251315 Selective Hydrogenation of a Functionalized Alkyne In Horizontal Rotating Foam Stirrer Reactors
Three-phase catalytic selective hydrogenations are key processes in fine chemicals production. This work presents the development of a new multi-phase reactor configuration for this type of application based on solid foams. These porous structures are used to mix the phases and, at the same time, as catalyst support. The foam surface area is further increased by deposition of a catalyst washcoat. By immobilizing the catalyst to the stirrer, the drawbacks of the slurry reactors, which is often used in the fine chemical industry, can be overcome, i.e., the catalyst separation step is not longer needed and the re-usage of the catalyst is possible.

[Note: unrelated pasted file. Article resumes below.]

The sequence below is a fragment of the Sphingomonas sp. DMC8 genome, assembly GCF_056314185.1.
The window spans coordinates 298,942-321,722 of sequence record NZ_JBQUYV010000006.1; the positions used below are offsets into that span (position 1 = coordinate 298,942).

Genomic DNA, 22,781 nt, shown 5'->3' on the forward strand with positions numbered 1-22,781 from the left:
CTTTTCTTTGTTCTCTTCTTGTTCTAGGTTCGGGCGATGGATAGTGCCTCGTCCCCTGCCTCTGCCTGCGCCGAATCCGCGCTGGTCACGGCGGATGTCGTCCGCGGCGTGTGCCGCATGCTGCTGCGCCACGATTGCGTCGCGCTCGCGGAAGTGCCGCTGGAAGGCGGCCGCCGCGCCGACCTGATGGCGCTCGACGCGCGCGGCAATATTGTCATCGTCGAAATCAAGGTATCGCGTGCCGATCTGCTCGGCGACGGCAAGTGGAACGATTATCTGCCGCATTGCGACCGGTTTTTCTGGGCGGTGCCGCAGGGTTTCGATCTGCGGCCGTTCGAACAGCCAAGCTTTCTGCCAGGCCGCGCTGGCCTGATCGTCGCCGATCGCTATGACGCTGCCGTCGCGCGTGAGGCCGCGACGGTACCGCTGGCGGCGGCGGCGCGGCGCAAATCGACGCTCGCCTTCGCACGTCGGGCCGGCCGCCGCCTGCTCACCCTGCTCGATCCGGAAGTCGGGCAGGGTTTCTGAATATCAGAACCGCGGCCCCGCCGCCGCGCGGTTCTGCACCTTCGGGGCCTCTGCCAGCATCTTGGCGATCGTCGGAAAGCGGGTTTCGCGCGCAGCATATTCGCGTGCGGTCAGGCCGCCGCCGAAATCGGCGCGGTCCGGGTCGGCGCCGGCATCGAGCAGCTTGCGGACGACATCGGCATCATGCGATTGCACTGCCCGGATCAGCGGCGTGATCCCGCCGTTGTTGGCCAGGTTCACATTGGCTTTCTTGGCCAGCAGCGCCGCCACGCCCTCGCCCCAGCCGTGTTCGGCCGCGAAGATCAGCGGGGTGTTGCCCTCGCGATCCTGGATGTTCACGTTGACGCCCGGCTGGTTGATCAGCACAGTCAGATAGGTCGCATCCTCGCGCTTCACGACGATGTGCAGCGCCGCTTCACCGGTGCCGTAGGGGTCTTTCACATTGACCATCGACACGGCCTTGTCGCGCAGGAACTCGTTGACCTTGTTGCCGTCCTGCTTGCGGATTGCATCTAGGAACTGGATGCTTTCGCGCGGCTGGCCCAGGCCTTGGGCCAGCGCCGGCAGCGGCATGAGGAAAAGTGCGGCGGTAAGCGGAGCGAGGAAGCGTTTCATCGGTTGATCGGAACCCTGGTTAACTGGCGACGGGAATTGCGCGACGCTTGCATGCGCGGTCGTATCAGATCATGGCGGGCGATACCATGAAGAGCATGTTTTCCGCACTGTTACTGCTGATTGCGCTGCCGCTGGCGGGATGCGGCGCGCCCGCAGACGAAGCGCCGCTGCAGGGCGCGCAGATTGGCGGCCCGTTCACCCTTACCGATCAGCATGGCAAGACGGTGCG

The foam stirrer design presented in this work consists of a donut-shaped foam block mounted on a horizontal shaft. The reactor is partially filled with liquid and thus, the foam is alternately being in contact with gas and liquid. Due to the centrifugal forces at high rotational speeds, the gas is separated from the catalyst only by a very thin liquid film. This enhances the liquid-solid mass transfer of the gas reactant which is often the rate limiting step. Moreover, the formation of a “spray regime” leads to excellent gas-liquid mass transfer rates. Using the hydrogenation of 3-methyl-1-pentyn-3-ol as a model reaction, the observed reaction rate is higher in the foam stirrer than in the Rusthon stirrer. The foam stirrer performance can be optimized by using different foam geometrical surface areas. RTD measurements show that nearly plug-flow behavior can be achieved when dividing the horizontal vessel in several compartments using vertical donut baffles. This results in higher selectivity towards the desired product.
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